Commit e0dd6837 authored by Chong Yidong's avatar Chong Yidong
Browse files

* modes.texi (Major Mode Conventions): Add face guidelines.

(Faces for Font Lock): List faces in order of prominence.
parent 83cc5772
2011-02-02 Chong Yidong <cyd@stupidchicken.com>
* modes.texi (Major Mode Conventions): Add face guidelines.
(Faces for Font Lock): List faces in order of prominence.
2011-02-01 Paul Eggert <eggert@cs.ucla.edu>
format-time-string now supports subsecond time stamp resolution
......
......@@ -414,6 +414,31 @@ The mode should specify how to do highlighting for Font Lock mode, by
setting up a buffer-local value for the variable
@code{font-lock-defaults} (@pxref{Font Lock Mode}).
@item
Each face that the mode defines should, if possible, inherit from an
existing Emacs face. This reduces the chance of conflicting with a
user's face customizations. Useful faces include:
@table @asis
@item @code{highlight}
for stretches of text that should temporarily stand out.
@item @code{match}
for text matching a search command.
@item @code{link} and @code{link-visited}
for clickable text buttons that send the user to a different buffer or
``location''.
@item @code{button}
for clickable text buttons that perform other actions.
@item @asis{Font Lock faces}
for other kinds of syntactic highlighting, if highlighting is not
handled by Font Lock mode or some Font Lock faces are not in use.
@xref{Faces for Font Lock}, for how to assign Font Lock faces.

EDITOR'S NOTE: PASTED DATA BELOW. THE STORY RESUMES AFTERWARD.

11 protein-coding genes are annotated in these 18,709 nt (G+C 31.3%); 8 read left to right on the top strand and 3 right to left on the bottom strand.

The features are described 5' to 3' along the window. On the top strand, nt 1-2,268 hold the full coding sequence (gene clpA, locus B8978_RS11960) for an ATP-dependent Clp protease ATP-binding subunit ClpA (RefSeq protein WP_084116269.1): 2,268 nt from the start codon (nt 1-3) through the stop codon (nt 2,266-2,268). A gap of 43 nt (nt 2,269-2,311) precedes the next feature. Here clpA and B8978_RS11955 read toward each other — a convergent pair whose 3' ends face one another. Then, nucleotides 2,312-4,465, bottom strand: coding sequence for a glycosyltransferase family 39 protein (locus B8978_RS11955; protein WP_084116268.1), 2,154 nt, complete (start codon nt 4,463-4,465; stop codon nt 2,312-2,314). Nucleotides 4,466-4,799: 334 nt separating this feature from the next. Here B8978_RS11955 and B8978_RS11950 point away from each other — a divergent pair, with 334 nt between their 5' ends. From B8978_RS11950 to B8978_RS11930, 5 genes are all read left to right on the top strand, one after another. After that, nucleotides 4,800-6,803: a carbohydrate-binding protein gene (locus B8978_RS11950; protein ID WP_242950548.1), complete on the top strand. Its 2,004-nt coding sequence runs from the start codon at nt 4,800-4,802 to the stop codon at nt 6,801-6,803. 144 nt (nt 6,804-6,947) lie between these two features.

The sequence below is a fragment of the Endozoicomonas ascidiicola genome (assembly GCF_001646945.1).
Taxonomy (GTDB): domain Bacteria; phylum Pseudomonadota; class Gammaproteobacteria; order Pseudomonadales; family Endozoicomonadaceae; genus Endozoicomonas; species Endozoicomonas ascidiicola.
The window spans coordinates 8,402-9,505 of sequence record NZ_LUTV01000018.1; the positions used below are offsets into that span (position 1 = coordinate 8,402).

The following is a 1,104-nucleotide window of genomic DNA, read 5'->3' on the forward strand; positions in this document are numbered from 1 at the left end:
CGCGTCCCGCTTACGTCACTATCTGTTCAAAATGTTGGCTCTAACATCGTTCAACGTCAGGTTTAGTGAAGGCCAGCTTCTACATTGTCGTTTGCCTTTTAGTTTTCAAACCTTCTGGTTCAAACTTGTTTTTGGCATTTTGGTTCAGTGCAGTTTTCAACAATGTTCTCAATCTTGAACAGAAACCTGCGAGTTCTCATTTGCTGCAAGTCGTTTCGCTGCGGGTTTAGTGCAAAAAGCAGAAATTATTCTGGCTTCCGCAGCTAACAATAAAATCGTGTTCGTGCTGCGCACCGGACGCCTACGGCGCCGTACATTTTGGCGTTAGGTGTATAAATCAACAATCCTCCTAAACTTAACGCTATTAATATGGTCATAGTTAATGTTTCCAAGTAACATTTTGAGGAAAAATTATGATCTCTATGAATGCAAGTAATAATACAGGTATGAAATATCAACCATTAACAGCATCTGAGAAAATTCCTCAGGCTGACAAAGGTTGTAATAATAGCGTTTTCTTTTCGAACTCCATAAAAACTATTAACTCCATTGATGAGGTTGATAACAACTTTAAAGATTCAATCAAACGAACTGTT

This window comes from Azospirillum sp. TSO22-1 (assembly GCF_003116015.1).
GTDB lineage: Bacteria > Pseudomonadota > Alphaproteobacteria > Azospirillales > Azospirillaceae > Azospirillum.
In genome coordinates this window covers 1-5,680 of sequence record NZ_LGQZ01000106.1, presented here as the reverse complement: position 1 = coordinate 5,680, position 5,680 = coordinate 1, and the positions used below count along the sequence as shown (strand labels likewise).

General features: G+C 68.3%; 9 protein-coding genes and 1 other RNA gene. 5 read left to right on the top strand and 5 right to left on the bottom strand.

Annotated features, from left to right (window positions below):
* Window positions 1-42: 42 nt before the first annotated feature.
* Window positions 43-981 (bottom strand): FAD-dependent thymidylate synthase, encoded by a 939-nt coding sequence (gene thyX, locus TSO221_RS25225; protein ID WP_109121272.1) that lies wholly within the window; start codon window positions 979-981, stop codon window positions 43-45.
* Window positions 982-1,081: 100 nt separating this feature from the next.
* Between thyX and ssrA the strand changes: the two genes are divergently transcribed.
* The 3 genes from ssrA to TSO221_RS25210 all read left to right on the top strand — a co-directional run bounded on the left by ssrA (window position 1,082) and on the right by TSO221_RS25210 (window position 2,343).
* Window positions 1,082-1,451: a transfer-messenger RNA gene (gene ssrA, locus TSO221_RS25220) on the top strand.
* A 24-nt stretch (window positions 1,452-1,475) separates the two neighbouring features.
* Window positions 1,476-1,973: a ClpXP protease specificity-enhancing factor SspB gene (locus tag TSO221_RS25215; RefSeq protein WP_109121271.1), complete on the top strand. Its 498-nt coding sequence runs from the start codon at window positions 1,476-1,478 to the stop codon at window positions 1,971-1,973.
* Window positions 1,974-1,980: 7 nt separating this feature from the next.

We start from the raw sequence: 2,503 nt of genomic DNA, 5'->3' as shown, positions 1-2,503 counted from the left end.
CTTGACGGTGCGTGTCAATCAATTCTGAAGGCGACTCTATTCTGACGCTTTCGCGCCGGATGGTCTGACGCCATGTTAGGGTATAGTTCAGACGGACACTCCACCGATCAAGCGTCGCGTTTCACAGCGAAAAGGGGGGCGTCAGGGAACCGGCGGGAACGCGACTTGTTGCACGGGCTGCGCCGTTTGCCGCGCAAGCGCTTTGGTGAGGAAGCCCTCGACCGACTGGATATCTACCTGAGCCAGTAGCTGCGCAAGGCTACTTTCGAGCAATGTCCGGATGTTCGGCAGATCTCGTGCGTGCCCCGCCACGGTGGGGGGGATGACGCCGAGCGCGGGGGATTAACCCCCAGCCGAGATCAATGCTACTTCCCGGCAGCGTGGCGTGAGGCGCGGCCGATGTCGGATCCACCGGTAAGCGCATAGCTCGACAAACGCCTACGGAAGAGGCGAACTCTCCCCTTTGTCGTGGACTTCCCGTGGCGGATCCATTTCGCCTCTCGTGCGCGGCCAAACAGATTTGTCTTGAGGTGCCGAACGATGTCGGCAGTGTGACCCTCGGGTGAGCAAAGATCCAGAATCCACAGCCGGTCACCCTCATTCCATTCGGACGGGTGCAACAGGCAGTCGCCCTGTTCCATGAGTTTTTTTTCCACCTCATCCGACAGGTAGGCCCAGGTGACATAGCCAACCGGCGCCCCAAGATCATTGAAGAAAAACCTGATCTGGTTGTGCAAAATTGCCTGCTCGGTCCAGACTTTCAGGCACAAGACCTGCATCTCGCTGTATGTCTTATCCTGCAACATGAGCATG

@end table
@item
The mode should specify how Imenu should find the definitions or
sections of a buffer, by setting up a buffer-local value for the
......@@ -2879,73 +2904,79 @@ the normal Font Lock machinery, it should not set the variable
@cindex faces for font lock
@cindex font lock faces
You can make Font Lock mode use any face, but several faces are
defined specifically for Font Lock mode. Each of these symbols is both
a face name, and a variable whose default value is the symbol itself.
Thus, the default value of @code{font-lock-comment-face} is
@code{font-lock-comment-face}. This means you can write
@code{font-lock-comment-face} in a context such as
@code{font-lock-keywords} where a face-name-valued expression is used.
@table @code
@item font-lock-comment-face
@vindex font-lock-comment-face
Used (typically) for comments.
@item font-lock-comment-delimiter-face
@vindex font-lock-comment-delimiter-face
Used (typically) for comments delimiters.
@item font-lock-doc-face
@vindex font-lock-doc-face
Used (typically) for documentation strings in the code.
Font Lock mode can highlight using any face, but Emacs defines several
faces specifically for syntactic highlighting. These @dfn{Font Lock
faces} are listed below. They can also be used by major modes for
syntactic highlighting outside of Font Lock mode (@pxref{Major Mode
Conventions}).
@item font-lock-string-face
@vindex font-lock-string-face
Used (typically) for string constants.
Each of these symbols is both a face name, and a variable whose
default value is the symbol itself. Thus, the default value of
@code{font-lock-comment-face} is @code{font-lock-comment-face}.